Grey is the Devil’s Favorite Colour

Written by Charmaine de Jonge on Thursday, 27 September 2012.

It hit the racks faster than any other work of literature in the past ten years. It sold more copies quicker in more countries in more different currencies than ever before, and it drew women and girls of every age group like never seen before. In short, it was nothing but a phenomenon.

We heard about Twilight, and warned our youth against it. We saw the draw for The Hunger Games, and publicly spoke out against it. But, as a wolf in sheep’s clothing, this particular book snuck in, ensnaring women with its captivating plot, alluring psychological warfare, and explicit sexual content. Under the cover of ‘erotic romance,’ 50 Shades of Grey and its sequels have infiltrated our society, catechized our youth and attacked our Biblical, God-given views on love, purity and the sanctity of marriage.

What is it about 50 Shades of Grey that we are so concerned about? Is it the dominance, the abuse, the excitement, the fear of the unknown, or is it gripping tale that have had women confessing that they read all three books in just two days? Is it the kinky, ironic ‘love story’ that has females, from middle school age to senior citizens, on waiting lists at their local library waiting to get their hands on this latest sensation? Or perhaps is it the glamorized rape that violates all biblical commands and morals that has had women across the globe, Christian and atheist alike, glued to its pages?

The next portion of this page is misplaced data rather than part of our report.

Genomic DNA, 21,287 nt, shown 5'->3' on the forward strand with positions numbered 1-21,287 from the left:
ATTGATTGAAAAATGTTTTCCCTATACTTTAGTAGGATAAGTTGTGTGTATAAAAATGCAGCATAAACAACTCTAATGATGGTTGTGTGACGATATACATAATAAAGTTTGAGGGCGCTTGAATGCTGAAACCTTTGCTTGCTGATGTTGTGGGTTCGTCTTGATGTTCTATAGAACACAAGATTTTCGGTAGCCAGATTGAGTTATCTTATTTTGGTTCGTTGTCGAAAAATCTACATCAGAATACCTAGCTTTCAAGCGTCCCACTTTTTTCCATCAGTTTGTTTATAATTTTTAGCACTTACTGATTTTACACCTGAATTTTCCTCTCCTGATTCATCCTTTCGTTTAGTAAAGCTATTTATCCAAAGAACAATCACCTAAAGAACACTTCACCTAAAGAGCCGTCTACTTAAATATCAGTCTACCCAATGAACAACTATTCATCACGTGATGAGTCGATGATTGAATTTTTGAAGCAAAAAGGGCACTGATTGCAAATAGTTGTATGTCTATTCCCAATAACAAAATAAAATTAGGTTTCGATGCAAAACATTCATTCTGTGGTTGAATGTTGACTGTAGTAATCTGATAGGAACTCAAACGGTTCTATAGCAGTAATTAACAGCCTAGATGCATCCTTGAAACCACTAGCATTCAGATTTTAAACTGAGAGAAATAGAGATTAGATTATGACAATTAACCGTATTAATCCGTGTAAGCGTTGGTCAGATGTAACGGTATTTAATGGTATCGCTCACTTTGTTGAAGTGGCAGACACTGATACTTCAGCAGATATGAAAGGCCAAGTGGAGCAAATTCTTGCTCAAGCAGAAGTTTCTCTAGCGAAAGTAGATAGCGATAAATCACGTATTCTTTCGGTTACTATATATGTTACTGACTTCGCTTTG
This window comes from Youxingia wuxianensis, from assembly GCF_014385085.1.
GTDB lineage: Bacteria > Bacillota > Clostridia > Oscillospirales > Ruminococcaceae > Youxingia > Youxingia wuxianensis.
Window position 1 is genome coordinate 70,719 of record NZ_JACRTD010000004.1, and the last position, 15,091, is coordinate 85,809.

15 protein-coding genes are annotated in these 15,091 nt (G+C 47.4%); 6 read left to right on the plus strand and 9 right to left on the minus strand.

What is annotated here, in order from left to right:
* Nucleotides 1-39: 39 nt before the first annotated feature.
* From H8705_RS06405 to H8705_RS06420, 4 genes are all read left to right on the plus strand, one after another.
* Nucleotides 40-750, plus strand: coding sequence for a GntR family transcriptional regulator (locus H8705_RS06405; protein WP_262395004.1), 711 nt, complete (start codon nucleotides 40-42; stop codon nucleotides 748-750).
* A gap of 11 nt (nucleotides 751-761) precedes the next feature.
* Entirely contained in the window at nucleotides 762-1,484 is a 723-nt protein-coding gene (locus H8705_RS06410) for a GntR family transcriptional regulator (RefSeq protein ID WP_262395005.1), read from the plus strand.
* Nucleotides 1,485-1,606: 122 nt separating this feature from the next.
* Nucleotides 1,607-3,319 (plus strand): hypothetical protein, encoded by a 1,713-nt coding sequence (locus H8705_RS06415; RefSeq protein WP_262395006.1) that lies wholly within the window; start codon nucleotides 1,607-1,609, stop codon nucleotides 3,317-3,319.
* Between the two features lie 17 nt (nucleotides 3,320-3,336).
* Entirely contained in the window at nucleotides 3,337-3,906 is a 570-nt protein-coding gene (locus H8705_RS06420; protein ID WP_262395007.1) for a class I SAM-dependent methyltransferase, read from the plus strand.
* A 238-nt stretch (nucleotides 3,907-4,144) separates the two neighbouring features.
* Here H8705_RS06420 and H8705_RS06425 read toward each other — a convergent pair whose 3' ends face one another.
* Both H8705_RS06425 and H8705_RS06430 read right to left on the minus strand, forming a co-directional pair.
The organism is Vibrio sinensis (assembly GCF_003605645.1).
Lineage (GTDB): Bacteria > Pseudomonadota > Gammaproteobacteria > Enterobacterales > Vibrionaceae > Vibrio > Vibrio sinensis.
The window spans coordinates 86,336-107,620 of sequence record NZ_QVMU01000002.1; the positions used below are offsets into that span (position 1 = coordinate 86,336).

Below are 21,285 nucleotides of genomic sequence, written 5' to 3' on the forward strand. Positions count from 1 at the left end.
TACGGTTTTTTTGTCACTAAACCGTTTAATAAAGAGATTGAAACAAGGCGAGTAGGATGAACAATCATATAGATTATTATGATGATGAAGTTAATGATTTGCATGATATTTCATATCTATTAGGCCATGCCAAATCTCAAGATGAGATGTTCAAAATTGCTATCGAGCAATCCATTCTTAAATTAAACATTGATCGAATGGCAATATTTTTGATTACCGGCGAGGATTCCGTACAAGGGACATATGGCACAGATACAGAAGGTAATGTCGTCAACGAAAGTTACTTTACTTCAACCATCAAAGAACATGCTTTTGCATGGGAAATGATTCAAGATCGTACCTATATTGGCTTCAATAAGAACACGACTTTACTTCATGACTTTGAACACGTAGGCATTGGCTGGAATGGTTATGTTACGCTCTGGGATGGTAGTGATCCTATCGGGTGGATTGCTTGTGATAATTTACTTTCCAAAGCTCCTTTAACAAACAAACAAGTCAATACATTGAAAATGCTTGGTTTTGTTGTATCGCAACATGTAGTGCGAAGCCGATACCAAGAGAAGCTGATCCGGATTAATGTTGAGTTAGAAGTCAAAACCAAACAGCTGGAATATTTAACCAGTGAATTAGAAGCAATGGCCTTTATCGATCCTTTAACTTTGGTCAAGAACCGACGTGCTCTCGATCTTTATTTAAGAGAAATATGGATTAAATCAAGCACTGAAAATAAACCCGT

Proverbs 5 reads: “Drink waters out of thine own cistern, and running waters out of thine own well. Let thy fountains be dispersed abroad, and rivers of waters in the streets, let them be only thine own, and not strangers’ with thee. Let thy fountain be blessed: and rejoice with the wife of thy youth” (15-18). Clearly talking about marriage, which God designed and sanctified to be between one husband and one wife, we would be lying to ourselves if we condoned anything other than God’s design for sex. Sex was meant to be exclusive to marriage, should be valued and viewed as a holy part of marriage, and is a precious gift from God to be shared between husband and wife.

From the beginning, God made it known to man that adultery was a sin (Exodus 20, Deuteronomy 5), and that it is grievous if we take pleasure in something He abhors (Gen 6:6, 7). Therefore, it is palpable that in partaking in deeds that condone this action, we are also guilty of condoning the action. What is more, we are now guilty of the sin ourselves.